The Internet Speculative Fiction Database is a database of bibliographic information on genres considered speculative fiction, including science fiction and related genres such as fantasy fiction and horror fiction. The ISFDB is a volunteer effort, with both the database and wiki being open for editing and user contributions; the ISFDB database and code are available under Creative Commons licensing and there is support within both Wikipedia and ISFDB for interlinking. The data are reused by other organizations, such as Freebase, under the creative commons license; the ISFDB database indexes authors, short stories, publishers and magazines. Additionally, it supports author pseudonyms, series and cover art plus interior illustration credits, combined into integrated author and publisher bibliographies. An ongoing effort is verification of publication contents and secondary bibliographic sources against the database with the goals being data accuracy and to improve the coverage of speculative fiction to 100%.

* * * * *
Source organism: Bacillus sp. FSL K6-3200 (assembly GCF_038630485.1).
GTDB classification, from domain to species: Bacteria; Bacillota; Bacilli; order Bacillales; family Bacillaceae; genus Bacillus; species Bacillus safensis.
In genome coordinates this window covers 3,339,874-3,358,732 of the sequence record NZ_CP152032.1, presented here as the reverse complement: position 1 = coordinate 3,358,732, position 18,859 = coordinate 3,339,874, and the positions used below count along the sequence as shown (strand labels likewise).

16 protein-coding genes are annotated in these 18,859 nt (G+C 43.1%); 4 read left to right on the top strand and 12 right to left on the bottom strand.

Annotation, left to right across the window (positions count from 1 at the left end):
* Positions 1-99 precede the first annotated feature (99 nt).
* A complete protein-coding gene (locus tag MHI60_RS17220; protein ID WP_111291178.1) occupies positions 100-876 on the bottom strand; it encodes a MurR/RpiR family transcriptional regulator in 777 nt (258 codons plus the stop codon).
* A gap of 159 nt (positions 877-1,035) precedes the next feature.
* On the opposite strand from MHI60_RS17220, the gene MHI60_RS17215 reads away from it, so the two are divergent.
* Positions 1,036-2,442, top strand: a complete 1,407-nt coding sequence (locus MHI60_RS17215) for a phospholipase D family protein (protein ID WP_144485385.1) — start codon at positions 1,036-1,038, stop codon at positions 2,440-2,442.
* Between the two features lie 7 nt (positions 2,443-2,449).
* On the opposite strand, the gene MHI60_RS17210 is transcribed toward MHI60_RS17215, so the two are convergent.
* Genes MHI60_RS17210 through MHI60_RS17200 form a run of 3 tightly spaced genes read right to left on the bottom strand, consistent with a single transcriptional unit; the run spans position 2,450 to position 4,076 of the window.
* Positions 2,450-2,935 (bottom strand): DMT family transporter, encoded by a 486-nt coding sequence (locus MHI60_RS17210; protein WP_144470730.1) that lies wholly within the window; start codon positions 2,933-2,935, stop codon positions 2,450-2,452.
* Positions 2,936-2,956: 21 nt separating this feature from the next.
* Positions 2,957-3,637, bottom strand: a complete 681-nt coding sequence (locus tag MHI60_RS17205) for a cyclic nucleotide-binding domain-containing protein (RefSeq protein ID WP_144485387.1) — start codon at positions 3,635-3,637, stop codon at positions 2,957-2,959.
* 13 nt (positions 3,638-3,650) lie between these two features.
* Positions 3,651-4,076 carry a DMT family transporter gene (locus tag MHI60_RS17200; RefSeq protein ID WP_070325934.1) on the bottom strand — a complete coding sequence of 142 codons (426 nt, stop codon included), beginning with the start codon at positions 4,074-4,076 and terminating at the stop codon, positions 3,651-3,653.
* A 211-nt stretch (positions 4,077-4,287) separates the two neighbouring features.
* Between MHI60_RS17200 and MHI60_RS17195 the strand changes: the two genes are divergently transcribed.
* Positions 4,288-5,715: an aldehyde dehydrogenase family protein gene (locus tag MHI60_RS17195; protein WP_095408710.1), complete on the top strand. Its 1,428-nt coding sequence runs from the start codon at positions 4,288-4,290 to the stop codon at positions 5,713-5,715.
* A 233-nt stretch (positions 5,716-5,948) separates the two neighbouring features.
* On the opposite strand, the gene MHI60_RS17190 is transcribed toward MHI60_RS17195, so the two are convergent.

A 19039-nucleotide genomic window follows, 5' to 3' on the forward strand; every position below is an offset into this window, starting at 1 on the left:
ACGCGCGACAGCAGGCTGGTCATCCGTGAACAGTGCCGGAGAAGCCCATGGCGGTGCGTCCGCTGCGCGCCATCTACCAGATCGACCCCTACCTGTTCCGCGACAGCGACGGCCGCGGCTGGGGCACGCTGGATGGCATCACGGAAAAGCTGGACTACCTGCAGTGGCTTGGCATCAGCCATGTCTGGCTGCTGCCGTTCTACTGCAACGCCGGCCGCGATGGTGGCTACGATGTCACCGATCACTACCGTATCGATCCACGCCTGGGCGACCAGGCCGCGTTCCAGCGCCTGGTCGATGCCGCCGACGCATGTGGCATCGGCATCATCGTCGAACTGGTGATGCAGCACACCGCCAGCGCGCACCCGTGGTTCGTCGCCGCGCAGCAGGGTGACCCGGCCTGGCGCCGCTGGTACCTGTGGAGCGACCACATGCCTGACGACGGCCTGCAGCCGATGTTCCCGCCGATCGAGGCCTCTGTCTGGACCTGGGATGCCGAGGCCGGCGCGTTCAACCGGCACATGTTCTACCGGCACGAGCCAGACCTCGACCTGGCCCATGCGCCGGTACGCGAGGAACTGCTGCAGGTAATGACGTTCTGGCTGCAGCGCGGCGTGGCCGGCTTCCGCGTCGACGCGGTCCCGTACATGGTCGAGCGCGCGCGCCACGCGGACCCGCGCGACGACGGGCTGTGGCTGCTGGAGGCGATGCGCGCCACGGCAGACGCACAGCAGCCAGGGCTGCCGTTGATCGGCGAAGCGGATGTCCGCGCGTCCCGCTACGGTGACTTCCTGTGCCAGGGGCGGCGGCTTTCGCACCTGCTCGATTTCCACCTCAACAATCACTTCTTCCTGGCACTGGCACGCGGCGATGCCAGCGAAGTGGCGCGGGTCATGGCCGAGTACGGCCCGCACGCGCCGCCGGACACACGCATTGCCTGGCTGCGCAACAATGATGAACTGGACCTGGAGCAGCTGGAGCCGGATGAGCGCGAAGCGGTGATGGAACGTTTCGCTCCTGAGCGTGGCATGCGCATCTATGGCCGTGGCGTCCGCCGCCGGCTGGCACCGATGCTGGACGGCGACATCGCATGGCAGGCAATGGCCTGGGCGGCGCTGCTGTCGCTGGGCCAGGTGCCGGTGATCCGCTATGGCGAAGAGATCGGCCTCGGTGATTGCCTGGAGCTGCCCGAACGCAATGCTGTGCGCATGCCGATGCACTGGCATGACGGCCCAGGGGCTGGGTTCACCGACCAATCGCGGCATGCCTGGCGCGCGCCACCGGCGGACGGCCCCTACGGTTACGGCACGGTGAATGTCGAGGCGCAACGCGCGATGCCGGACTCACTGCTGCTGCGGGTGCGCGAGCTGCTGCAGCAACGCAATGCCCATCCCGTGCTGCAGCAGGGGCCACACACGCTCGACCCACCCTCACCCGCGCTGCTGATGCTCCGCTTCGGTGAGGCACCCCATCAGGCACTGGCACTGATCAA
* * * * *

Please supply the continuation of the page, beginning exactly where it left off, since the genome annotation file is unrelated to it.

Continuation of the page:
The current database statistics are available online. ISFDB was the winner of the 2005 Wooden Rocket Award in the Best Directory Site category. While the ISFDB is a bibliographic research database it contains biographic data for books, authors and publishers that do not have an article on Wikipedia those unlikely to have such an article because they do not meet Wikipedia's notability standards. In 1998, Cory Doctorow wrote in Science Fiction Age: "The best all-round guide to things science-fictional remains the Internet Speculative Fiction Database". In April 2009, Zenkat wrote on Freebase "...it is considered one of the most authoritative sources about Science Fiction and Horror literature available on the Internet."As of May 2009, Quantcast estimates that the ISFDB is visited by over 32,000 people monthly. As a real-world example of a non-trivial database, the schema and MySQL files from the ISFDB have been used in a number of tutorials. ISFDB schema and data were used throughout Chapter 9 of the book Rails For Java Developers.